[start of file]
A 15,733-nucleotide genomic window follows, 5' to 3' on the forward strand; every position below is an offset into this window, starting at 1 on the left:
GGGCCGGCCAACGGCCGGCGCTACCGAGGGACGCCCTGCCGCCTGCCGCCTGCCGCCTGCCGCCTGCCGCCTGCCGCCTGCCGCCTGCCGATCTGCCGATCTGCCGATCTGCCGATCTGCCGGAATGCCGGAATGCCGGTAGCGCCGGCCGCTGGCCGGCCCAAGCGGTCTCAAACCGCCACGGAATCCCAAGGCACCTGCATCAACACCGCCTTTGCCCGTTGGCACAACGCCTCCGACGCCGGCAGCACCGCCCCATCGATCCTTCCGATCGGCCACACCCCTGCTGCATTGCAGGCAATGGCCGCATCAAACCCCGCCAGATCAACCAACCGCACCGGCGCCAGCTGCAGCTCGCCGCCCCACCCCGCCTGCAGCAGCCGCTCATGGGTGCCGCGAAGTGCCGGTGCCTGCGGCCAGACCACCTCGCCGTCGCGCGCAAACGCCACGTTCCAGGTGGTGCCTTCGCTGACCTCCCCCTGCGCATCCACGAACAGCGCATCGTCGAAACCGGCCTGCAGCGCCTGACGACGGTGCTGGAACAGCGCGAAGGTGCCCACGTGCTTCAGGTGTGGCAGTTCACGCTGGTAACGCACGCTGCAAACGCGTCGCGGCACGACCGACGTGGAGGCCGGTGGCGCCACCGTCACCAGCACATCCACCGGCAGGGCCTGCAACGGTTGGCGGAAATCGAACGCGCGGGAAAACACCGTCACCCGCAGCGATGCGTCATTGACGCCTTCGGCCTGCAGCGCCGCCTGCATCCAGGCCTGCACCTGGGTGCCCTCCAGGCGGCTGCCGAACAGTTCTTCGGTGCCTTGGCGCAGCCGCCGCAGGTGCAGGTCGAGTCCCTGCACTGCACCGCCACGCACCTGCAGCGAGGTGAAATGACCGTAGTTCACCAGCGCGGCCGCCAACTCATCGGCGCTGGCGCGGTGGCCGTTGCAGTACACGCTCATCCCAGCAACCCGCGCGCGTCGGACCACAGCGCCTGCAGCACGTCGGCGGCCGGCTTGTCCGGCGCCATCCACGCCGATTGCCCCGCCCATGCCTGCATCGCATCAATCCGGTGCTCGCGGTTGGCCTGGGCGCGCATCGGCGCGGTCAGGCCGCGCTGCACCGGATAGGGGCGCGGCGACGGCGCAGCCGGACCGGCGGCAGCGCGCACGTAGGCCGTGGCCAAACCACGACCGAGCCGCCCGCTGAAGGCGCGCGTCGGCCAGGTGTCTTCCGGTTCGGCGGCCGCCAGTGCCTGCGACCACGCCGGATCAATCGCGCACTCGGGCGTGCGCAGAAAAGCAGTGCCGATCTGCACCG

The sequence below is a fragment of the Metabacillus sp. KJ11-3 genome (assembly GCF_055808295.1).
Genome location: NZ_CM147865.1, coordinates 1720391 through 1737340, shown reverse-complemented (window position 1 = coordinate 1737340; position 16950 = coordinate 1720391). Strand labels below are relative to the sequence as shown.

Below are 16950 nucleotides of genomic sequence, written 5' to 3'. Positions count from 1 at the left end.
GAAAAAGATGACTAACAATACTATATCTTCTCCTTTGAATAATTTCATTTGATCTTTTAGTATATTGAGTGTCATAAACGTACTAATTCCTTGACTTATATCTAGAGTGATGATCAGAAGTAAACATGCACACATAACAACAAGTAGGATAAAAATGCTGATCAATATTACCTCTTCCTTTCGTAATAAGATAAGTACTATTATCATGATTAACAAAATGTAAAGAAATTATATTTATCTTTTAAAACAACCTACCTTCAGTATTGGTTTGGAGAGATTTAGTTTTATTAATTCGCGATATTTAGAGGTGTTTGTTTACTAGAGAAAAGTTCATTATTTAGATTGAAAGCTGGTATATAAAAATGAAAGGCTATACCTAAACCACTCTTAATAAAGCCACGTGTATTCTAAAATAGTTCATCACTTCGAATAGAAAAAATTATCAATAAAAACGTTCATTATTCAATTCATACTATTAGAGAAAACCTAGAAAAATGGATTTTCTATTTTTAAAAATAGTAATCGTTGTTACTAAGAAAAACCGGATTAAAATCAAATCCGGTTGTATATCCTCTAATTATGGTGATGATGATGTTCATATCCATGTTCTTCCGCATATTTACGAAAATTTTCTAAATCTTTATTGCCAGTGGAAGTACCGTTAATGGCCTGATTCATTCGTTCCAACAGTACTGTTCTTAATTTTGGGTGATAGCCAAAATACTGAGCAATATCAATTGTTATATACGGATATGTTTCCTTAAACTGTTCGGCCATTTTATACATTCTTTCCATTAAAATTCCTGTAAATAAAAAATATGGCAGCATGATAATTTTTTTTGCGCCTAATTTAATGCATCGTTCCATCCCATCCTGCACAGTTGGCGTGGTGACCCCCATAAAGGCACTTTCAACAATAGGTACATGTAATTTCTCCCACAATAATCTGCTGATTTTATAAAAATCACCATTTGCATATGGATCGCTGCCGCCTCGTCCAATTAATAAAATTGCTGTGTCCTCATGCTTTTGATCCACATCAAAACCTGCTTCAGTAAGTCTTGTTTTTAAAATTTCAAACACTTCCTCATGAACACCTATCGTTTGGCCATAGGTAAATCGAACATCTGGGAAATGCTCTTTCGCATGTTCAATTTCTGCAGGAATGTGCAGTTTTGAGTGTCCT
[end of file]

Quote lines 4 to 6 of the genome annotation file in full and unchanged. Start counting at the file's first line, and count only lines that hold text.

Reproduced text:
Genome location: NZ_CM147865.1, coordinates 1720391 through 1737340, shown reverse-complemented (window position 1 = coordinate 1737340; position 16950 = coordinate 1720391). Strand labels below are relative to the sequence as shown.

Below are 16950 nucleotides of genomic sequence, written 5' to 3'. Positions count from 1 at the left end.
GAAAAAGATGACTAACAATACTATATCTTCTCCTTTGAATAATTTCATTTGATCTTTTAGTATATTGAGTGTCATAAACGTACTAATTCCTTGACTTATATCTAGAGTGATGATCAGAAGTAAACATGCACACATAACAACAAGTAGGATAAAAATGCTGATCAATATTACCTCTTCCTTTCGTAATAAGATAAGTACTATTATCATGATTAACAAAATGTAAAGAAATTATATTTATCTTTTAAAACAACCTACCTTCAGTATTGGTTTGGAGAGATTTAGTTTTATTAATTCGCGATATTTAGAGGTGTTTGTTTACTAGAGAAAAGTTCATTATTTAGATTGAAAGCTGGTATATAAAAATGAAAGGCTATACCTAAACCACTCTTAATAAAGCCACGTGTATTCTAAAATAGTTCATCACTTCGAATAGAAAAAATTATCAATAAAAACGTTCATTATTCAATTCATACTATTAGAGAAAACCTAGAAAAATGGATTTTCTATTTTTAAAAATAGTAATCGTTGTTACTAAGAAAAACCGGATTAAAATCAAATCCGGTTGTATATCCTCTAATTATGGTGATGATGATGTTCATATCCATGTTCTTCCGCATATTTACGAAAATTTTCTAAATCTTTATTGCCAGTGGAAGTACCGTTAATGGCCTGATTCATTCGTTCCAACAGTACTGTTCTTAATTTTGGGTGATAGCCAAAATACTGAGCAATATCAATTGTTATATACGGATATGTTTCCTTAAACTGTTCGGCCATTTTATACATTCTTTCCATTAAAATTCCTGTAAATAAAAAATATGGCAGCATGATAATTTTTTTTGCGCCTAATTTAATGCATCGTTCCATCCCATCCTGCACAGTTGGCGTGGTGACCCCCATAAAGGCACTTTCAACAATAGGTACATGTAATTTCTCCCACAATAATCTGCTGATTTTATAAAAATCACCATTTGCATATGGATCGCTGCCGCCTCGTCCAATTAATAAAATTGCTGTGTCCTCATGCTTTTGATCCACATCAAAACCTGCTTCAGTAAGTCTTGTTTTTAAAATTTCAAACACTTCCTCATGAACACCTATCGTTTGGCCATAGGTAAATCGAACATCTGGGAAATGCTCTTTCGCATGTTCAATTTCTGCAGGAATGTGCAGTTTTGAGTGTCCT